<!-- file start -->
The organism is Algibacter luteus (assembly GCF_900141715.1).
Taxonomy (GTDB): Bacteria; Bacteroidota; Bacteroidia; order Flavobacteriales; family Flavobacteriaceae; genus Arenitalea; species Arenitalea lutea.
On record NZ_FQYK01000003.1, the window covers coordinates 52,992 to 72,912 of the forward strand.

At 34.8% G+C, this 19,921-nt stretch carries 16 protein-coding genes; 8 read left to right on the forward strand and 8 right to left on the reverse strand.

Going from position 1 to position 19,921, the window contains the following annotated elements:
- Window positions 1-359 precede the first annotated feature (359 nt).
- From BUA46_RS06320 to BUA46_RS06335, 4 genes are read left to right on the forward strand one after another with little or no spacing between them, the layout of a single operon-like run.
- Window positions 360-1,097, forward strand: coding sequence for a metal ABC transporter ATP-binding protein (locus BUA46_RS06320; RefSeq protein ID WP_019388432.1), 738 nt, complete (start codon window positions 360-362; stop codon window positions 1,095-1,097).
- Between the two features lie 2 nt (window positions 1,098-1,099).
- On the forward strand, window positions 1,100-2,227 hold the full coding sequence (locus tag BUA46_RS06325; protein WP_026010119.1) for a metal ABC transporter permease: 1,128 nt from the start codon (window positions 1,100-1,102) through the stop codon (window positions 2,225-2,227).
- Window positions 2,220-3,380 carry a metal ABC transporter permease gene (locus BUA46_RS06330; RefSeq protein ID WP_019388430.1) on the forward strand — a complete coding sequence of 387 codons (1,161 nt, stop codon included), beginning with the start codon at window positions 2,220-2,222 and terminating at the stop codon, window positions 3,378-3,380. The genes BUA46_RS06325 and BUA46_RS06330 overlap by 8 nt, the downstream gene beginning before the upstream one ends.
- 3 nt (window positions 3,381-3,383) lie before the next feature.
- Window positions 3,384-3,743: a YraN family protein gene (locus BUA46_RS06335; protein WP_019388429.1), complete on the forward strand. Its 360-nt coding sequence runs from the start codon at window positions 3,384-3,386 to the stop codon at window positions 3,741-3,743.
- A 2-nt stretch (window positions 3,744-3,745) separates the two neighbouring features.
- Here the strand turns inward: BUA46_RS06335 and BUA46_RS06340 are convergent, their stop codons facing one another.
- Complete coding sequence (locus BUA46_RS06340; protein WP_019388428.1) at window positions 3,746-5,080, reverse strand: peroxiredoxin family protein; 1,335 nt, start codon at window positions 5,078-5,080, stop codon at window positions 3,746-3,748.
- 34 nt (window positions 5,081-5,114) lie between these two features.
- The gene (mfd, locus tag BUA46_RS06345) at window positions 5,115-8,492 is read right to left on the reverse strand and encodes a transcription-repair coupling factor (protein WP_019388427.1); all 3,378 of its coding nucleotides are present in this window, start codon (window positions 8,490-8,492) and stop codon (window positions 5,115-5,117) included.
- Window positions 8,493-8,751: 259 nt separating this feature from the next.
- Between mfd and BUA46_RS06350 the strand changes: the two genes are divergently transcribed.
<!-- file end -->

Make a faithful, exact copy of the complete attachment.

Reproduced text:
The organism is Algibacter luteus (assembly GCF_900141715.1).
Taxonomy (GTDB): Bacteria; Bacteroidota; Bacteroidia; order Flavobacteriales; family Flavobacteriaceae; genus Arenitalea; species Arenitalea lutea.
On record NZ_FQYK01000003.1, the window covers coordinates 52,992 to 72,912 of the forward strand.

At 34.8% G+C, this 19,921-nt stretch carries 16 protein-coding genes; 8 read left to right on the forward strand and 8 right to left on the reverse strand.

Going from position 1 to position 19,921, the window contains the following annotated elements:
- Window positions 1-359 precede the first annotated feature (359 nt).
- From BUA46_RS06320 to BUA46_RS06335, 4 genes are read left to right on the forward strand one after another with little or no spacing between them, the layout of a single operon-like run.
- Window positions 360-1,097, forward strand: coding sequence for a metal ABC transporter ATP-binding protein (locus BUA46_RS06320; RefSeq protein ID WP_019388432.1), 738 nt, complete (start codon window positions 360-362; stop codon window positions 1,095-1,097).
- Between the two features lie 2 nt (window positions 1,098-1,099).
- On the forward strand, window positions 1,100-2,227 hold the full coding sequence (locus tag BUA46_RS06325; protein WP_026010119.1) for a metal ABC transporter permease: 1,128 nt from the start codon (window positions 1,100-1,102) through the stop codon (window positions 2,225-2,227).
- Window positions 2,220-3,380 carry a metal ABC transporter permease gene (locus BUA46_RS06330; RefSeq protein ID WP_019388430.1) on the forward strand — a complete coding sequence of 387 codons (1,161 nt, stop codon included), beginning with the start codon at window positions 2,220-2,222 and terminating at the stop codon, window positions 3,378-3,380. The genes BUA46_RS06325 and BUA46_RS06330 overlap by 8 nt, the downstream gene beginning before the upstream one ends.
- 3 nt (window positions 3,381-3,383) lie before the next feature.
- Window positions 3,384-3,743: a YraN family protein gene (locus BUA46_RS06335; protein WP_019388429.1), complete on the forward strand. Its 360-nt coding sequence runs from the start codon at window positions 3,384-3,386 to the stop codon at window positions 3,741-3,743.
- A 2-nt stretch (window positions 3,744-3,745) separates the two neighbouring features.
- Here the strand turns inward: BUA46_RS06335 and BUA46_RS06340 are convergent, their stop codons facing one another.
- Complete coding sequence (locus BUA46_RS06340; protein WP_019388428.1) at window positions 3,746-5,080, reverse strand: peroxiredoxin family protein; 1,335 nt, start codon at window positions 5,078-5,080, stop codon at window positions 3,746-3,748.
- 34 nt (window positions 5,081-5,114) lie between these two features.
- The gene (mfd, locus tag BUA46_RS06345) at window positions 5,115-8,492 is read right to left on the reverse strand and encodes a transcription-repair coupling factor (protein WP_019388427.1); all 3,378 of its coding nucleotides are present in this window, start codon (window positions 8,490-8,492) and stop codon (window positions 5,115-5,117) included.
- Window positions 8,493-8,751: 259 nt separating this feature from the next.
- Between mfd and BUA46_RS06350 the strand changes: the two genes are divergently transcribed.